As MJ posted yesterday, Pope Benedict was in the news this week in regards to health care this week. A couple things struck me as interesting about this article, and the debate that immediately sprang up around it here.
1. It’s Not All About US Politics
It’s not often that those in the Commonweal and National Catholic Reporter set get to rub their political opponents noses in something and play the, “You’re not a very good Catholic, are you?” game, so it’s hardly surprising if there’s been a bit of crowing in some circles. However, as is often the case, I think it’s a mistake to see this as primarily relating to recent US political struggles, much though Catholic Democrats would like to imagine that the pope is admonishing the USCCB for not supporting ObamaCare. Indeed, the pope’s sentiments should be rather castening to those of us in the developed world:
The theme of this year’s meeting was “Caritas in Veritate – toward an equitable and human health care.”
The pope lamented the great inequalities in health care around the globe. While people in many parts of the world aren’t able to receive essential medications or even the most basic care, in industrialized countries there is a risk of “pharmacological, medical and surgical consumerism” that leads to “a cult of the body,” the pope said.
“The care of man, his transcendent dignity and his inalienable rights” are issues that should concern Christians, the pope said.
Because an individual’s health is a “precious asset” to society as well as to himself, governments and other agencies should seek to protect it by “dedicating the equipment, resources and energy so that the greatest number of people can have access.”
“Justice in health care should be a priority of governments and international institutions,” he said….
Now maybe I’m off, but it strikes me that this ought to give a bit of perspective to those who think that the Greatest Issue Of Our Times is whether everyone in the richest country in the world has an insurance policy which absolutely guarantees that no matter what ails him, he will never have to pay more than he can comfortably afford out of pocket for state-of-the-art care. Perhaps rather more central to the pope’s thoughts than these issues of American politics is the plight of people in the developing world who can’t get basic medicines and treatments which would cost only a few dollars per life saved.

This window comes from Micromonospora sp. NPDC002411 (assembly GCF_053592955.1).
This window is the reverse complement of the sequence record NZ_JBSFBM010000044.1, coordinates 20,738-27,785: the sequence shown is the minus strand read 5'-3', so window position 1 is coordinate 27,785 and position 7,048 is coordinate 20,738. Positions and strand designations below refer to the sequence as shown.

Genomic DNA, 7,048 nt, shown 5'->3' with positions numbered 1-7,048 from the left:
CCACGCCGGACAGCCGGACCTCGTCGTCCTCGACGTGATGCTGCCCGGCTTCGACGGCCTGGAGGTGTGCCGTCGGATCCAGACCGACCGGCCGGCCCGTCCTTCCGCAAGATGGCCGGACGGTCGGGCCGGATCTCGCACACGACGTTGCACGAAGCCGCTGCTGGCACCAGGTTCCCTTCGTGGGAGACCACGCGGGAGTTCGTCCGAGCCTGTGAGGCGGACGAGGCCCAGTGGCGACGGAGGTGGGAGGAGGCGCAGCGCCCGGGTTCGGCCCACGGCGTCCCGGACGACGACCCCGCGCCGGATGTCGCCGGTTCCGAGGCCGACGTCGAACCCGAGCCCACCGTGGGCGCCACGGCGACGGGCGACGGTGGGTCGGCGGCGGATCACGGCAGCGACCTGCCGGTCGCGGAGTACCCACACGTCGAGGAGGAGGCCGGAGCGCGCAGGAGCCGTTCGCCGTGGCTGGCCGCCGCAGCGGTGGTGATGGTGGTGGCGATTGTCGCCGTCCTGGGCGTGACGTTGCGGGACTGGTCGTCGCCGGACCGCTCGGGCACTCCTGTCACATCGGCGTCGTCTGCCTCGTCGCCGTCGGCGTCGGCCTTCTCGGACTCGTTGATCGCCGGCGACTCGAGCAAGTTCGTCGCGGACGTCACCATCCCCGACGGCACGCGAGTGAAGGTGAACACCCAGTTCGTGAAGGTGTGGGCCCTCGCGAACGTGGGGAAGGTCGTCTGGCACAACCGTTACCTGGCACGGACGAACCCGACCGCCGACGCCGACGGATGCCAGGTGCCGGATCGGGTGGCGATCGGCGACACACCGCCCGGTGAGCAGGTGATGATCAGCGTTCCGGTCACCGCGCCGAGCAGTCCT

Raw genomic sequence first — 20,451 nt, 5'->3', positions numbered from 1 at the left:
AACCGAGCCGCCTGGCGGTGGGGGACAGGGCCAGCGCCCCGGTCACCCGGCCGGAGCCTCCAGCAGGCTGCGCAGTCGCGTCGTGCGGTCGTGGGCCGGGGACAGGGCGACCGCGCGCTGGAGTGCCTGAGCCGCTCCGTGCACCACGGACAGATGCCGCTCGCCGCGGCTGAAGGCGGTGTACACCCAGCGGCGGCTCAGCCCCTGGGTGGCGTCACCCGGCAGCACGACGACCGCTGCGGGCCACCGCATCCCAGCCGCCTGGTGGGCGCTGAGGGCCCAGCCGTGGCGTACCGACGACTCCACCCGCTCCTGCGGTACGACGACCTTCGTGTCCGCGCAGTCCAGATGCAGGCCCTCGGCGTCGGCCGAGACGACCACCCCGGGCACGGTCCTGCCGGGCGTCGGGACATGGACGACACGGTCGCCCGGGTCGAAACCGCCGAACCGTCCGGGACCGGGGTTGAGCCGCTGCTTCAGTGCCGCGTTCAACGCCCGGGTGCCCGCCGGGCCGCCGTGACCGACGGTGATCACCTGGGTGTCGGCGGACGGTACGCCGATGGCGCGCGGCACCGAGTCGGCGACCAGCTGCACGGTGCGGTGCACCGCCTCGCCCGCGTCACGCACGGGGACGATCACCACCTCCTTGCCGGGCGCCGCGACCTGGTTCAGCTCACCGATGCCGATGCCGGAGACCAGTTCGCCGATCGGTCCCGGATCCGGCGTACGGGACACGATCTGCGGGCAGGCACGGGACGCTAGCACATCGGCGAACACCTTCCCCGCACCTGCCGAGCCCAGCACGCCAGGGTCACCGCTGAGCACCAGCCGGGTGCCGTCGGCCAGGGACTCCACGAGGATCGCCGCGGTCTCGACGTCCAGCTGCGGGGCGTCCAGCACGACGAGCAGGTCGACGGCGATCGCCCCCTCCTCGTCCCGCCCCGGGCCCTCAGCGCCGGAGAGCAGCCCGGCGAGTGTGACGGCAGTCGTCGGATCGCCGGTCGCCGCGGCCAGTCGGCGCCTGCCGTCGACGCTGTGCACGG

2. Rights Talk Is Tricky
I don’t know if this is primarily an American vs. European difference, or one between secular political terms and Catholic theological ones, but the use by the Church of the term “right” in relation to a “right to adequate health care” or a “right to food” or a “right to shelter” presents confusion to most American ears. Americans are, after all, most familiar with the idea of “rights” a laid out in our Bill of Rights: the right to free speech, the right to a trial by one’s peers, the right to bear arms.
The first and third of these are pretty clearly cases where a person, unencumbered by some outside force, is able to say what he wishes and arm himself if he wishes, and the “right” consists of the government not coming in and taking that ability away from him by force. The right to a trial by one’s peers may seem at first glance to be a right to be given something by the government, but I think in this case it is more rightly seen as a right not to receive a punishment or judgement against oneself unless the rightness of it is determined by a jury of one’s peers. In this sense, the jury trial is a protection against things being unjustly taken from one.
Against this background, it seems odd to say that one has a right to health care or a right to food, because one does not already have these things. To the best of my understanding, it seems to me that what is meant here is that:
a) Things like food, shelter and basic medical care are human necessities and
b) We as a human community have a duty to make sure that all those among us have some basic amount of these things.
How exactly this is worked out seems to me to be a question open to a number of different approaches. Right in this sense are not necessarily free, nor are they necessarily provided via a statist regime. The idea of food and shelter being human rights (in this sense) is certainly not new, but few people anywhere suggest it is the best thing for society if food is centraly provided to all, or that shelter be free to everyone. The term “basic” or “adequate” also is noteably present in these sort of statements by the Church — and it seems to me quite arguable that “basic” does not necessarily mean “million dollar treatments available for a twenty dollar copay and nothing else ever”.
Whether, given these differences, it is productive to talk about health care being a human right in the context of America is, I think, an open question. Different nations and cultures do, after all, have different histories of political discourse. But in that the Pope is using the term, it is guaranteed to make headlines. And as such, it is doubtless our duty as Catholics to come to some sort of an understanding of what it does and does not mean in a Catholic context.